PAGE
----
Snya¿stan Shopping Centre, West Kelowna
The most powerful centre for the Okanagan’s white diaspora is in West Kelowna, much of it housed in developments mirroring Central and Eastern Canadian dreams on land belonging to the Westbank First Nation. Cool.
Here’s how the Westbank First Nation describes all this:
Way’ – Welcome to the traditional lands of the Syilx people – the Okanagan people who have lived here since time immemorial. It is with great pride that the Westbank First Nation community shares with you the heart of the Okanagan. We are fortunate to have an excellent climate year round and plenty to do no matter when you visit or what your passion is. Please enjoy the shopping, the golf, and take a few moments to take in the spectacular views. Source.
West Kelowna, a merger of Indigenous and White culture. I think we can take them at their word. The golf, that’s White, I’d say, but the shopping?
The Self-Proclaimed Heart of the Okanagan
I’ll say this much: the heart isn’t here geographically, because this is close to the northern edge of Syilx territory, but the business, yeah, that’s as Indigenous as can be.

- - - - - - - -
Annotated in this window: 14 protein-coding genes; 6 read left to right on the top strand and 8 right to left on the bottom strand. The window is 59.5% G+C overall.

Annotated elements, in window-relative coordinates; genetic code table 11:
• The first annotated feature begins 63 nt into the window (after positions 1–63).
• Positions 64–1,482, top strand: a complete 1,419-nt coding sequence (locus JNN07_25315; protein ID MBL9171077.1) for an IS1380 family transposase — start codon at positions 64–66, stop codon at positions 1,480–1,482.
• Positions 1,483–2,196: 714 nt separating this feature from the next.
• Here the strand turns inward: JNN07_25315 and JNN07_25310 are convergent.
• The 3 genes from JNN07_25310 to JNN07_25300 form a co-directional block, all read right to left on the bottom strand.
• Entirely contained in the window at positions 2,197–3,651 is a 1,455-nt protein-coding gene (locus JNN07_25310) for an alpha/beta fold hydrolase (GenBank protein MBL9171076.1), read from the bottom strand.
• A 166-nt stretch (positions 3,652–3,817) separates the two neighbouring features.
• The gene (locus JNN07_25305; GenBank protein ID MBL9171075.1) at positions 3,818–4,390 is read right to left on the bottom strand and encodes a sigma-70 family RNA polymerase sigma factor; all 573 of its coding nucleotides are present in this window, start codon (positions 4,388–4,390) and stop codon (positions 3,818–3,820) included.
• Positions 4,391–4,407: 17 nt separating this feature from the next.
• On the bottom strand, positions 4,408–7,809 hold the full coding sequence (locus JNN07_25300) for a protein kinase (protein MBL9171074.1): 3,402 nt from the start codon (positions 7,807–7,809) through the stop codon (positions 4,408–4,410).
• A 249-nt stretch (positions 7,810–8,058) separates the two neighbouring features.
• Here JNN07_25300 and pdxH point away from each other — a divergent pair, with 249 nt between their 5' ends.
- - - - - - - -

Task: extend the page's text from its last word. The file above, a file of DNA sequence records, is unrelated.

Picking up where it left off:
“Land” is a European word, not a Syilx one. It was the Europeans who wanted to go farming. The Plateau people? They just wanted to trade stuff. In other words, this is likely as much an expression of Syilx as of White culture …
Outbuilding on the Reserve at Fort Okanogan, Washington
Here’s the main building, to attract tourists and residents alike…
This emporium (surely the right word) sits on the Okanogan River Estuary. Note the spacious parking lot.
One conclusion to draw from all this might be that when First Nations people discuss Land Claims processes (in British Columbia, virtually no treaties were ever signed), they’re not talking about land but about their hearts and about having space to tell their own stories, which are economic and not like this…
Celebrating the new empire of 1871.
Tomorrow: surviving remnants of early White-Indigenous relations.